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The Italian Electoral System

FROM OUR POTENZA PICENA CORRESPONDENT


Politics in Italy, with so many parties participating in the voting , is not so straightforward as one would think which means that the electoral scheme is rather complicated, as will be the case on 26th May in Potenza Picena, where municipal elections will be held for who is to run the city council by confirming the mayor in charge or by electing a new mayor.

I shall not delve into every single aspect of the electoral voting system in Italy, even because I too am not that well familiar with all the exceptions relating to individual areas that have, for geographical, political or historical reasons, systems that differ from the rest of the country. However to keep it simple may I just say that every Italian is faced with having to go to the polling station at least in four distinct moments (general elections, regional elections, provincial elections and municipal elections.) five if we consider European elections.

The percentage of voters at one time was very high, between 80% to 85%, but as of late, since the scandal of “Mani Pulite” (Clean Hands) in the early nineties, which saw the principal ruling parties decapitated in their leaders owing to an organised system of bribery in cahoots with industrial entrepreneurs, this participation has gradually dropped to around 60/65% (in some areas even less).

Potenza Picena is gearing for municipal elections to be held on 26 May, when the five year term of the present city council expires to be either voted in again or give way to a different winning party, or civic lists in case of a coalition (which is always the case as a single party or civic list has rarely the possibility of reaching this goal owing to divided voters amongst so many candidates, although one candidate mayor can be head of more than one party or list!).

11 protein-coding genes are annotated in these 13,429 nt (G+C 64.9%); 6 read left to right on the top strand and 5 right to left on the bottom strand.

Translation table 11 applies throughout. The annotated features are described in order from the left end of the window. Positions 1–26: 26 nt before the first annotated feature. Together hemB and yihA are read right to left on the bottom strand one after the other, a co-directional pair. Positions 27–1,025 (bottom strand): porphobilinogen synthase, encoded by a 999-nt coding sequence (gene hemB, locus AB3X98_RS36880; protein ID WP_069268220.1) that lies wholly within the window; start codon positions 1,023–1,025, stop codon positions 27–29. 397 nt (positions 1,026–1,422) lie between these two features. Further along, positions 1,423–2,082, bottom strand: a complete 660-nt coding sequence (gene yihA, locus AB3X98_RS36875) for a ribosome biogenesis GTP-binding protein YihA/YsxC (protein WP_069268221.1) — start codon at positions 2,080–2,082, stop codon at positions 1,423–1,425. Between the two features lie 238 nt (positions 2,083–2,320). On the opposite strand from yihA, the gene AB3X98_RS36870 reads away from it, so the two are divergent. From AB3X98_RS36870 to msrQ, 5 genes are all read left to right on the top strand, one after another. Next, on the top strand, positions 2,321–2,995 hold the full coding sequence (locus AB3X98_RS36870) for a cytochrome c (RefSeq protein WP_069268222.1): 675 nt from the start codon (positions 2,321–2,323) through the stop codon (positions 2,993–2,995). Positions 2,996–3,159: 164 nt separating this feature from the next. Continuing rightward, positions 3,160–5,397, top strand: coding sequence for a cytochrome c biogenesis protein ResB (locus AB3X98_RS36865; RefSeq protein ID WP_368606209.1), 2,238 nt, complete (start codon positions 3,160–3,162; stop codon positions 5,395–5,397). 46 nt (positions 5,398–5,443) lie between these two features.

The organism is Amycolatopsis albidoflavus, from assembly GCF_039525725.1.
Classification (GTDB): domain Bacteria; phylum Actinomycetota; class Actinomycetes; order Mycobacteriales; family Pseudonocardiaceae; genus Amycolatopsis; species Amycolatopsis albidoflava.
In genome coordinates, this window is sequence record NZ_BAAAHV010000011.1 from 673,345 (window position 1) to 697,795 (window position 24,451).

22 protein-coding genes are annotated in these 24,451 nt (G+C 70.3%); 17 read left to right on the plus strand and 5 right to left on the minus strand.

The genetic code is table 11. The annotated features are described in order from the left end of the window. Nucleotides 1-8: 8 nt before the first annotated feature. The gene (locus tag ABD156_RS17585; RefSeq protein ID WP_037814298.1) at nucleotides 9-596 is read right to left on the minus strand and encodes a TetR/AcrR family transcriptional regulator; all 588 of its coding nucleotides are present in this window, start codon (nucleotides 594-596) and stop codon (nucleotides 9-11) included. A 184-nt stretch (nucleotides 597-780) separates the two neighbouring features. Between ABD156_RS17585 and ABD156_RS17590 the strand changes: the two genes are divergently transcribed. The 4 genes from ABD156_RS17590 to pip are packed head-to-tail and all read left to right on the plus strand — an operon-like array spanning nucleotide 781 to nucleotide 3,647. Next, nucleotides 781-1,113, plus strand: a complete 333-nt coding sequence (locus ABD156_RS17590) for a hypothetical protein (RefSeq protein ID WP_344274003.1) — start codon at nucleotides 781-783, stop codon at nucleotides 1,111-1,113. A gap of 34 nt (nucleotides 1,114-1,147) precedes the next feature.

After a run of fifteen years, which saw the centre left party, “Partito Democratico”, rule the city affairs by winning three local elections on the trot since 2.000, it wasn’t until May 2014 that Potenza Picena faced a new entry led by a right wing majority under the party named “Fratelli d’Italia”. The new mayor was a young prominent figure in his party, Francesco Acquaroli who was later to move on to become a Member of Parliament after political national elections which were held in March 2018. Having stood in for general elections and thanks to a curious system of jostling names, the then mayor could choose either to remain mayor of Potenza Picena, or opt for a seat in Parliament which he did leaving the deputy mayor, Noemi Tartabini, to take over in Potenza Picena in his place.

As Potenza Picena has a population of just over 15.000 (16.000 more or less, under 15.000 the voting system is slightly different) we vote with the majority system for the mayor, whoever obtains 50% of the votes is elected mayor immediately. Should no mayor candidate get this percentage then the two most voted go to the ballot which takes place two weeks after. In this case the candidate who obtains most votes is elected mayor. 60% of the seats go to the list(s) linked with the winning candidate, the rest of the seats go to the other list(s) according to the proportion of votes by them obtained. The non -voted candidate mayor of all the losing links become automatically municipal councillors as long as their list has one at least one seat. Once all these seats are accounted for then the rest of the seats are divided among the various candidate councillors according to the preference received.

Before inviting the readers to click onto the website www.the bridgeburford.co.uk where he/she will find the third part, “Why Italy sided with the Entente Cordial” of the saga “Italy in the First World”, may I take this opportunity to inform the good people of Burford that this year a small team of three top professional photographers from Potenza Picena will be prowling around the grounds where the Burford Festival will be held to immortalise and bring back to Italy the atmosphere of a Grand British Countryside Festival. With the usual courtesy and welcome that so distinguishes this area of the Country I’m more than sure that their stay will be met by many hearty greetings and sincere kindness. Thank you.

George Dernowski